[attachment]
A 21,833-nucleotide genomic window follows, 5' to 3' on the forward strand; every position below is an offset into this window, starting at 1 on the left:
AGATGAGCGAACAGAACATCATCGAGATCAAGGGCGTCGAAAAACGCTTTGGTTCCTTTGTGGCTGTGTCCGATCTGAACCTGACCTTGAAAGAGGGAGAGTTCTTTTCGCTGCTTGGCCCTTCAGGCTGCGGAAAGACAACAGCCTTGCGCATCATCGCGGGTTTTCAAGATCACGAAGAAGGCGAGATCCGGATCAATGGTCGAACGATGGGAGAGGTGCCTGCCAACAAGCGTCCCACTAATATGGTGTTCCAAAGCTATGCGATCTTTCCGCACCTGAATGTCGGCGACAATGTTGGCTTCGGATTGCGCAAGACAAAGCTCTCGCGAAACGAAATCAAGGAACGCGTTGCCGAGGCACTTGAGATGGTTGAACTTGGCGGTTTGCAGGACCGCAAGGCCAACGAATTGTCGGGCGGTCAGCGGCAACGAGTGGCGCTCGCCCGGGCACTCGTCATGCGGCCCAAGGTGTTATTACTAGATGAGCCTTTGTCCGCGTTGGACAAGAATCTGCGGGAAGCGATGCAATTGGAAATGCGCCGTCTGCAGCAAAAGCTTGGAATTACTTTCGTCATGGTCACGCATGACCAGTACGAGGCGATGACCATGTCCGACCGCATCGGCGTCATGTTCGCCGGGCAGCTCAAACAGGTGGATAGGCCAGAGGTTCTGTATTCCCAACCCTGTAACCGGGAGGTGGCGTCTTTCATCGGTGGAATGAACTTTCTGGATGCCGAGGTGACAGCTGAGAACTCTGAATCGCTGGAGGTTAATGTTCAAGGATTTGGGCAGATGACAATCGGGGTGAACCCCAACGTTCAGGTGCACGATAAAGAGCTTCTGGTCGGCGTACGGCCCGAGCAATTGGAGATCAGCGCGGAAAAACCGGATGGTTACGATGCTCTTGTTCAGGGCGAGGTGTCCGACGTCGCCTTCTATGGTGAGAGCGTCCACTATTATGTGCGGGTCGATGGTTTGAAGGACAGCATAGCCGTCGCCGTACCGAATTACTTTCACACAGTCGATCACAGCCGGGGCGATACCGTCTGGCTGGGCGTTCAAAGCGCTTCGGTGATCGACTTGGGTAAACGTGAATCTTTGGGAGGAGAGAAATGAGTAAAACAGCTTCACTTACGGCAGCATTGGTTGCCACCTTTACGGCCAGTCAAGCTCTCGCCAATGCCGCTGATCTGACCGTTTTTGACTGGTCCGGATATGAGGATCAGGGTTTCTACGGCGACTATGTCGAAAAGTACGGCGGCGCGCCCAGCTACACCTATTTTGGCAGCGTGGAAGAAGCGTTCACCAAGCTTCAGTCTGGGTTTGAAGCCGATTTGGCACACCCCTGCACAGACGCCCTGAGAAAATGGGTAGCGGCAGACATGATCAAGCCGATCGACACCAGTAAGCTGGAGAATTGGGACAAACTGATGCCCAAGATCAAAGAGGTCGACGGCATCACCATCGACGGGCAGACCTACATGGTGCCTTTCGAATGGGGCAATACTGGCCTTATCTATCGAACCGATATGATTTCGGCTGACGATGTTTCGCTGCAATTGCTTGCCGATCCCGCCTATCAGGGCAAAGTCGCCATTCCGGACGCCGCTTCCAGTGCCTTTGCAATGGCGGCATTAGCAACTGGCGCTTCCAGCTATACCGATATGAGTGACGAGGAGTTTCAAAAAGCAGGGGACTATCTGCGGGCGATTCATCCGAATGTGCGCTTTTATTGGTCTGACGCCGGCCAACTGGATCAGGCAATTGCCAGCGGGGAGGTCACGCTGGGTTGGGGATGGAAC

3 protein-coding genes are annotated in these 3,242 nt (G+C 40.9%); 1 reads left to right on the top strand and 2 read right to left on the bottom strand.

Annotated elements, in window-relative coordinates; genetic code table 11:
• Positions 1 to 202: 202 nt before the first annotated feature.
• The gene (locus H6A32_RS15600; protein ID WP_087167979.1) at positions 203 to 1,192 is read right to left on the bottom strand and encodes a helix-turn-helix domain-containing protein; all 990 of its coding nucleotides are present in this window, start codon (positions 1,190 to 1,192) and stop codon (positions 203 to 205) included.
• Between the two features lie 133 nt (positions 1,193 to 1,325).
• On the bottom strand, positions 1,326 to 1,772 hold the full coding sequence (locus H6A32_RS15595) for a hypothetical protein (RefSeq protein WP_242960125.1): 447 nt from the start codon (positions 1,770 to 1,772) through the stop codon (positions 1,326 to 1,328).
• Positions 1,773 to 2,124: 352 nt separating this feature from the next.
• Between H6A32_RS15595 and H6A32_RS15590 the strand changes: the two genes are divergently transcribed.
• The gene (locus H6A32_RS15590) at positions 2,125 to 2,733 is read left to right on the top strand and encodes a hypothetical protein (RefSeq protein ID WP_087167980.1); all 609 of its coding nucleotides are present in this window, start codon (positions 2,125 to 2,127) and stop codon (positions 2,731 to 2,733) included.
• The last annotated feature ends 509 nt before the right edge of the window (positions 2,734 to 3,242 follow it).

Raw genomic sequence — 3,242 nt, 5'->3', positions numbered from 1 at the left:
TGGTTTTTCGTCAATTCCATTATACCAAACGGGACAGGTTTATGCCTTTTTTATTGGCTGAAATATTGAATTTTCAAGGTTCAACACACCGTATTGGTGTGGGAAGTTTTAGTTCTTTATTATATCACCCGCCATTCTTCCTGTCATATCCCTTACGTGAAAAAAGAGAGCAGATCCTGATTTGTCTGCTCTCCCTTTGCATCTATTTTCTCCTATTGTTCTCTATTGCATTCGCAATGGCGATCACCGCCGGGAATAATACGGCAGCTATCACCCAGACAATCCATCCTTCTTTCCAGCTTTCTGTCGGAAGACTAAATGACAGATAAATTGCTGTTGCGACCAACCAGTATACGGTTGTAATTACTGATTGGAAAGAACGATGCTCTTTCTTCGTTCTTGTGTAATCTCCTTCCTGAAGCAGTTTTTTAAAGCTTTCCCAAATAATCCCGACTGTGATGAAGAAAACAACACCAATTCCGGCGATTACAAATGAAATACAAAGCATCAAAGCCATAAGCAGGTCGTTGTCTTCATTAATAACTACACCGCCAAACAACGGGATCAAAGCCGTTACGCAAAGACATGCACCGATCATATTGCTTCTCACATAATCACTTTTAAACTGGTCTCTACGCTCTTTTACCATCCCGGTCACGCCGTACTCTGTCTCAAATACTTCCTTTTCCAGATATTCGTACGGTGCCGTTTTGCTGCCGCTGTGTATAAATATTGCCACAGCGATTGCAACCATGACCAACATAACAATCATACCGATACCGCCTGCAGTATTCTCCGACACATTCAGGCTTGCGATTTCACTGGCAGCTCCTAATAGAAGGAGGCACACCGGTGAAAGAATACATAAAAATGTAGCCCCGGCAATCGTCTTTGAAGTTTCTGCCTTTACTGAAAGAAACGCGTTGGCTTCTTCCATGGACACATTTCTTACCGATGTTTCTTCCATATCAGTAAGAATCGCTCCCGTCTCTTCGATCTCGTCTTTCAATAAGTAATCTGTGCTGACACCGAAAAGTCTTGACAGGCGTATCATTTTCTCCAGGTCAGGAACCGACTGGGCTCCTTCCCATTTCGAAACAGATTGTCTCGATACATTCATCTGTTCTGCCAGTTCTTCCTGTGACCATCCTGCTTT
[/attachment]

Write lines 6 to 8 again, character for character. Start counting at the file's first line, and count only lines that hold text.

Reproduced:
• The gene (locus H6A32_RS15600; protein ID WP_087167979.1) at positions 203 to 1,192 is read right to left on the bottom strand and encodes a helix-turn-helix domain-containing protein; all 990 of its coding nucleotides are present in this window, start codon (positions 1,190 to 1,192) and stop codon (positions 203 to 205) included.
• Between the two features lie 133 nt (positions 1,193 to 1,325).
• On the bottom strand, positions 1,326 to 1,772 hold the full coding sequence (locus H6A32_RS15595) for a hypothetical protein (RefSeq protein WP_242960125.1): 447 nt from the start codon (positions 1,770 to 1,772) through the stop codon (positions 1,326 to 1,328).